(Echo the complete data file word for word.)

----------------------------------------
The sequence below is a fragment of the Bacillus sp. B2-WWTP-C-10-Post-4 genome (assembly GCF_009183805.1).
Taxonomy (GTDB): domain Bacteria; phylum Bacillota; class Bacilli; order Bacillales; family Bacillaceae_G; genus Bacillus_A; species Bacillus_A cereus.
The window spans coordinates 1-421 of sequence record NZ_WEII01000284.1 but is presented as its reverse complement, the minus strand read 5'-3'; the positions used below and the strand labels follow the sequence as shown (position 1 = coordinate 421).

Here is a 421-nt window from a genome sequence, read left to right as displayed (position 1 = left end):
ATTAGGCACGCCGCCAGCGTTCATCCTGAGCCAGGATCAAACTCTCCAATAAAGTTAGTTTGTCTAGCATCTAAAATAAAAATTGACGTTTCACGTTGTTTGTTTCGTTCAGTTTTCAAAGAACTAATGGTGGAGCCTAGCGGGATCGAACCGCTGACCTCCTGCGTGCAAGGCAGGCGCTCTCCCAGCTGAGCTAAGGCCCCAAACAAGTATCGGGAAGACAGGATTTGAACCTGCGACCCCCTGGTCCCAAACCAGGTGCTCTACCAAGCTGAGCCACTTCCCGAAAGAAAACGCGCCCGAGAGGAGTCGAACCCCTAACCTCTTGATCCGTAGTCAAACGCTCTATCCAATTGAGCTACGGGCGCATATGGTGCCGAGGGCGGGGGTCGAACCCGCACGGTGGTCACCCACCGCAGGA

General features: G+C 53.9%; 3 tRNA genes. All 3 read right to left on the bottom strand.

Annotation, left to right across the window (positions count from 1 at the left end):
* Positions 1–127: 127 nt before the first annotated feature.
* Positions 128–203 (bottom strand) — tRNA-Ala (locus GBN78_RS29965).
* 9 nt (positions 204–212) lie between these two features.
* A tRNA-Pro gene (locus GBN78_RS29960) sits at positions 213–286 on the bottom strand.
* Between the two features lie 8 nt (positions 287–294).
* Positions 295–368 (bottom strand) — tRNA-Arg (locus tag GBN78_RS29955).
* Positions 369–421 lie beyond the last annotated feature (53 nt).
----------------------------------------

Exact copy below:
The sequence below is a fragment of the Bacillus sp. B2-WWTP-C-10-Post-4 genome (assembly GCF_009183805.1).
Taxonomy (GTDB): domain Bacteria; phylum Bacillota; class Bacilli; order Bacillales; family Bacillaceae_G; genus Bacillus_A; species Bacillus_A cereus.
The window spans coordinates 1-421 of sequence record NZ_WEII01000284.1 but is presented as its reverse complement, the minus strand read 5'-3'; the positions used below and the strand labels follow the sequence as shown (position 1 = coordinate 421).

Here is a 421-nt window from a genome sequence, read left to right as displayed (position 1 = left end):
ATTAGGCACGCCGCCAGCGTTCATCCTGAGCCAGGATCAAACTCTCCAATAAAGTTAGTTTGTCTAGCATCTAAAATAAAAATTGACGTTTCACGTTGTTTGTTTCGTTCAGTTTTCAAAGAACTAATGGTGGAGCCTAGCGGGATCGAACCGCTGACCTCCTGCGTGCAAGGCAGGCGCTCTCCCAGCTGAGCTAAGGCCCCAAACAAGTATCGGGAAGACAGGATTTGAACCTGCGACCCCCTGGTCCCAAACCAGGTGCTCTACCAAGCTGAGCCACTTCCCGAAAGAAAACGCGCCCGAGAGGAGTCGAACCCCTAACCTCTTGATCCGTAGTCAAACGCTCTATCCAATTGAGCTACGGGCGCATATGGTGCCGAGGGCGGGGGTCGAACCCGCACGGTGGTCACCCACCGCAGGA

General features: G+C 53.9%; 3 tRNA genes. All 3 read right to left on the bottom strand.

Annotation, left to right across the window (positions count from 1 at the left end):
* Positions 1–127: 127 nt before the first annotated feature.
* Positions 128–203 (bottom strand) — tRNA-Ala (locus GBN78_RS29965).
* 9 nt (positions 204–212) lie between these two features.
* A tRNA-Pro gene (locus GBN78_RS29960) sits at positions 213–286 on the bottom strand.
* Between the two features lie 8 nt (positions 287–294).
* Positions 295–368 (bottom strand) — tRNA-Arg (locus tag GBN78_RS29955).
* Positions 369–421 lie beyond the last annotated feature (53 nt).